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Antichrist by Bernard McGinn
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Antichrist (original 1994; edition 2000)

by Bernard McGinn

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250365,459 (3.69)2
Member:grunin
Title:Antichrist
Authors:Bernard McGinn
Info:Columbia University Press (2000), Paperback, 369 pages
Collections:Your library
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Tags:Religion, u

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Antichrist: Two Thousand Years of the Human Fascination With Evil by Bernard McGinn (1994)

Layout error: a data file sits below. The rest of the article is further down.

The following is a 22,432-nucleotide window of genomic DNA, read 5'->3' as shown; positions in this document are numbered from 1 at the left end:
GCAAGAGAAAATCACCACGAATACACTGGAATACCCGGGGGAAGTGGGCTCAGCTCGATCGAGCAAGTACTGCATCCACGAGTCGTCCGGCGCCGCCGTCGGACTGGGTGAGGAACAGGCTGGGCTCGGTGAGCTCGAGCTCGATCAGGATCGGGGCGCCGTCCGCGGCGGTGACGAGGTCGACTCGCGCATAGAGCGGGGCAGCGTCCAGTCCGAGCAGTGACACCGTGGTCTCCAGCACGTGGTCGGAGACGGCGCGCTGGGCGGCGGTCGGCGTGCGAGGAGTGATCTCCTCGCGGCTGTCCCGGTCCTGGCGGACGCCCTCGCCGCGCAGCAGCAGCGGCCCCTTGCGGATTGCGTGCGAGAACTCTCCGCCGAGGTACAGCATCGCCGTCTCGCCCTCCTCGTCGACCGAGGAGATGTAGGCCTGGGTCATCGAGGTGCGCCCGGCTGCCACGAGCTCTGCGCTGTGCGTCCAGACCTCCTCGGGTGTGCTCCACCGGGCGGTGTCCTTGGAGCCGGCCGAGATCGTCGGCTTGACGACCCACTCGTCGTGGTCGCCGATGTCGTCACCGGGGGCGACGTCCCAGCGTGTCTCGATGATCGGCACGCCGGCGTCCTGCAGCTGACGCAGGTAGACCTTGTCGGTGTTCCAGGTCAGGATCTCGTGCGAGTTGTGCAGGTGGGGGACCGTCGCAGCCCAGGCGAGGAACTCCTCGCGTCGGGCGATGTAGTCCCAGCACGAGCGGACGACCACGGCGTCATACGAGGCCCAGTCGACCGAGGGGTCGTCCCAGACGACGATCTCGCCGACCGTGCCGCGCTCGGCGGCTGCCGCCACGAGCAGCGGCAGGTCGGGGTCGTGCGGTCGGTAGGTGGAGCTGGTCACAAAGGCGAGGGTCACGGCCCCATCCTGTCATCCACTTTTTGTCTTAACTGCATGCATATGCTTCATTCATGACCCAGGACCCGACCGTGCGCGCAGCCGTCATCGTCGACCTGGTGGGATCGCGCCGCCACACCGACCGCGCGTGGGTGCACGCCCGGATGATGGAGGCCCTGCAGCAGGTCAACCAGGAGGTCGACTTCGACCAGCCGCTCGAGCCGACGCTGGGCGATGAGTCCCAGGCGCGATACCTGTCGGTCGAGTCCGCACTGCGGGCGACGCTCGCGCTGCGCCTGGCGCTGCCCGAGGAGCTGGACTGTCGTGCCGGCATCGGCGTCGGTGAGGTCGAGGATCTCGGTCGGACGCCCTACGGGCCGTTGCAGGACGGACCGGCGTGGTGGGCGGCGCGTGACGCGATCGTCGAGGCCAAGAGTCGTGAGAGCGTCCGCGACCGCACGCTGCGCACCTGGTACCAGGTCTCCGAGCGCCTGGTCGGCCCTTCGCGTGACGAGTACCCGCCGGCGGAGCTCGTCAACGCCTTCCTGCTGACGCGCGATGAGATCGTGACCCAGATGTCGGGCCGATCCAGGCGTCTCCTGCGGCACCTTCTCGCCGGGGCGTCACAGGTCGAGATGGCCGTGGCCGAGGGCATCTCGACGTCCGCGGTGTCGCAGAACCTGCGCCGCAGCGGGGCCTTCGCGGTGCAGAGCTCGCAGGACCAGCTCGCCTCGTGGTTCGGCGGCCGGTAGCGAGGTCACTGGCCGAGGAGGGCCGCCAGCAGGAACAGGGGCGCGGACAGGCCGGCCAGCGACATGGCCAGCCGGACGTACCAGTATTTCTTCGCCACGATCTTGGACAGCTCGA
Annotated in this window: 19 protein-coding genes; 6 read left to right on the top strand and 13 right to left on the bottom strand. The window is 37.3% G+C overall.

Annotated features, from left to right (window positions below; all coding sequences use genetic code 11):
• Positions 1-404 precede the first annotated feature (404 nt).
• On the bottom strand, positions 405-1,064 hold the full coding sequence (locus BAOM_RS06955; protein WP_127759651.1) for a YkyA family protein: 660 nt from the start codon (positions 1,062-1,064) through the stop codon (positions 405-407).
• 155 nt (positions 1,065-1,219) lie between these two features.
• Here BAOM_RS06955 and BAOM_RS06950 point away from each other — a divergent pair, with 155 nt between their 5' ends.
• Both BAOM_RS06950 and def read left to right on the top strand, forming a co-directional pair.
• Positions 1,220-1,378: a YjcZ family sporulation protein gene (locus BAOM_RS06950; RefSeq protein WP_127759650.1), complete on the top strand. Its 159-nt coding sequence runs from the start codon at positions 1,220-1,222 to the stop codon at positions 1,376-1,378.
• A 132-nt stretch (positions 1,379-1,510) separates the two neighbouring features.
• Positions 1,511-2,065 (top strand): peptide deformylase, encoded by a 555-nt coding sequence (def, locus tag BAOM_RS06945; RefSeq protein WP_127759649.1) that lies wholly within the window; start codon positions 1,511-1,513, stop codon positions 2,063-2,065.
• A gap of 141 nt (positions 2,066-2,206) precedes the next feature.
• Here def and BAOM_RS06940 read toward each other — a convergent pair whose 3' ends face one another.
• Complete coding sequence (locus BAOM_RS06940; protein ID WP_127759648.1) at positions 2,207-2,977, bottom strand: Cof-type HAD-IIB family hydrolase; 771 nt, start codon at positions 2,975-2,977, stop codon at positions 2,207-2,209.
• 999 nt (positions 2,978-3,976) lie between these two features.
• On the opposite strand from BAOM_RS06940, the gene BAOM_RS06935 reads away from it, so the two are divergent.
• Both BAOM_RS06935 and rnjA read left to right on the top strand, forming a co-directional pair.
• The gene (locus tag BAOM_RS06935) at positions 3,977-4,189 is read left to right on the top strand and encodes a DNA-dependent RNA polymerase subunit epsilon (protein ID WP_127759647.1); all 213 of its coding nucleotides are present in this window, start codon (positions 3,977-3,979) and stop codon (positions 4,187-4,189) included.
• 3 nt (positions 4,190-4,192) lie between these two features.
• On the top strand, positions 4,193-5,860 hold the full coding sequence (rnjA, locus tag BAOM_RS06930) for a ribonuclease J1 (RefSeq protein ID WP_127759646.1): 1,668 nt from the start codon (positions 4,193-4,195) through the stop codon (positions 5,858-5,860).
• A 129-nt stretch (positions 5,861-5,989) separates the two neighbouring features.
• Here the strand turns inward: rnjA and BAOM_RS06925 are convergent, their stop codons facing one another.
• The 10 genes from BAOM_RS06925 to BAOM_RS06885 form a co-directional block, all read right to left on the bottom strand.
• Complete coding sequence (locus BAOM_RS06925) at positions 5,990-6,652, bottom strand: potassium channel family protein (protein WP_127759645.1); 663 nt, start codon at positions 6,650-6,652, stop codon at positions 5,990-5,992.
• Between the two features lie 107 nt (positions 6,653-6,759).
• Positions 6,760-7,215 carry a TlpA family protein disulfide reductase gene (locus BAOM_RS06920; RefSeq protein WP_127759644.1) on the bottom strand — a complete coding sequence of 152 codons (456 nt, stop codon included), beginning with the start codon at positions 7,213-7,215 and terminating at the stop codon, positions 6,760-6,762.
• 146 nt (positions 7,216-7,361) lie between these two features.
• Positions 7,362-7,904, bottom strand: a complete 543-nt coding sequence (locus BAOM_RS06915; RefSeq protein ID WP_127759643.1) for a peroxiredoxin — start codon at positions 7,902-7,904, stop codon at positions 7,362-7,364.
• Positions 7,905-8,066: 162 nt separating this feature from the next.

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I bought this book ages and ages ago. I don't remember why or when. Last year one of my reading resolutions was to read more of my religion books, which I absolutely failed to do. But it explains how this ended up finally on my to-read shelf when I was looking for a new non-fiction book to read.

So, this book tracks Christianity's changing views on the Antichrist, from Jewish pre-Christ apocalyptic writings to the present day. It's a sprawling history with a narrow focus, and I just am not familiar enough with Catholic history to get as much out of the book as I could have. Great swaths of the book felt very much like reading those stretches of The Name of the Rose dealing with different sects of the Catholic church, and all the names start to blur together and I'm straining to get anything meaningful out of it at all.